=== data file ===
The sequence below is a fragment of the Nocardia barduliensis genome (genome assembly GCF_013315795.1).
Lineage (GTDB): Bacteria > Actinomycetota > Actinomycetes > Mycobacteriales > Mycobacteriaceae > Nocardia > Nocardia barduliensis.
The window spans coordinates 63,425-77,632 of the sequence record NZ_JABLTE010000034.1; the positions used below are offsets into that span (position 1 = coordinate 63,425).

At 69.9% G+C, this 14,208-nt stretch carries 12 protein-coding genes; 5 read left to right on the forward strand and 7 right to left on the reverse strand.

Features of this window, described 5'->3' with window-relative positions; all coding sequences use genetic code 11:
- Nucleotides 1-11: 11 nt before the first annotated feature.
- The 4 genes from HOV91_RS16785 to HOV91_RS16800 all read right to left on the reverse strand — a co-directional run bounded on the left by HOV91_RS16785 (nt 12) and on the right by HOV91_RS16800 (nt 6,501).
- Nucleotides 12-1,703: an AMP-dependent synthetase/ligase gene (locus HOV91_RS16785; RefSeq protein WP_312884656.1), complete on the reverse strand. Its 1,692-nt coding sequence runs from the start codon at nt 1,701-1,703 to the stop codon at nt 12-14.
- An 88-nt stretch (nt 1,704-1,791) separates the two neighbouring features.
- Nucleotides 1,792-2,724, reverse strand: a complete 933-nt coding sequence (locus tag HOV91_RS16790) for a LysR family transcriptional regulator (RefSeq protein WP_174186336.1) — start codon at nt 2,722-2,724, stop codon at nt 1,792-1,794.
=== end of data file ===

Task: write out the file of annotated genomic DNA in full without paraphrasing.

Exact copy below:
The sequence below is a fragment of the Nocardia barduliensis genome (genome assembly GCF_013315795.1).
Lineage (GTDB): Bacteria > Actinomycetota > Actinomycetes > Mycobacteriales > Mycobacteriaceae > Nocardia > Nocardia barduliensis.
The window spans coordinates 63,425-77,632 of the sequence record NZ_JABLTE010000034.1; the positions used below are offsets into that span (position 1 = coordinate 63,425).

At 69.9% G+C, this 14,208-nt stretch carries 12 protein-coding genes; 5 read left to right on the forward strand and 7 right to left on the reverse strand.

Features of this window, described 5'->3' with window-relative positions; all coding sequences use genetic code 11:
- Nucleotides 1-11: 11 nt before the first annotated feature.
- The 4 genes from HOV91_RS16785 to HOV91_RS16800 all read right to left on the reverse strand — a co-directional run bounded on the left by HOV91_RS16785 (nt 12) and on the right by HOV91_RS16800 (nt 6,501).
- Nucleotides 12-1,703: an AMP-dependent synthetase/ligase gene (locus HOV91_RS16785; RefSeq protein WP_312884656.1), complete on the reverse strand. Its 1,692-nt coding sequence runs from the start codon at nt 1,701-1,703 to the stop codon at nt 12-14.
- An 88-nt stretch (nt 1,704-1,791) separates the two neighbouring features.
- Nucleotides 1,792-2,724, reverse strand: a complete 933-nt coding sequence (locus tag HOV91_RS16790) for a LysR family transcriptional regulator (RefSeq protein WP_174186336.1) — start codon at nt 2,722-2,724, stop codon at nt 1,792-1,794.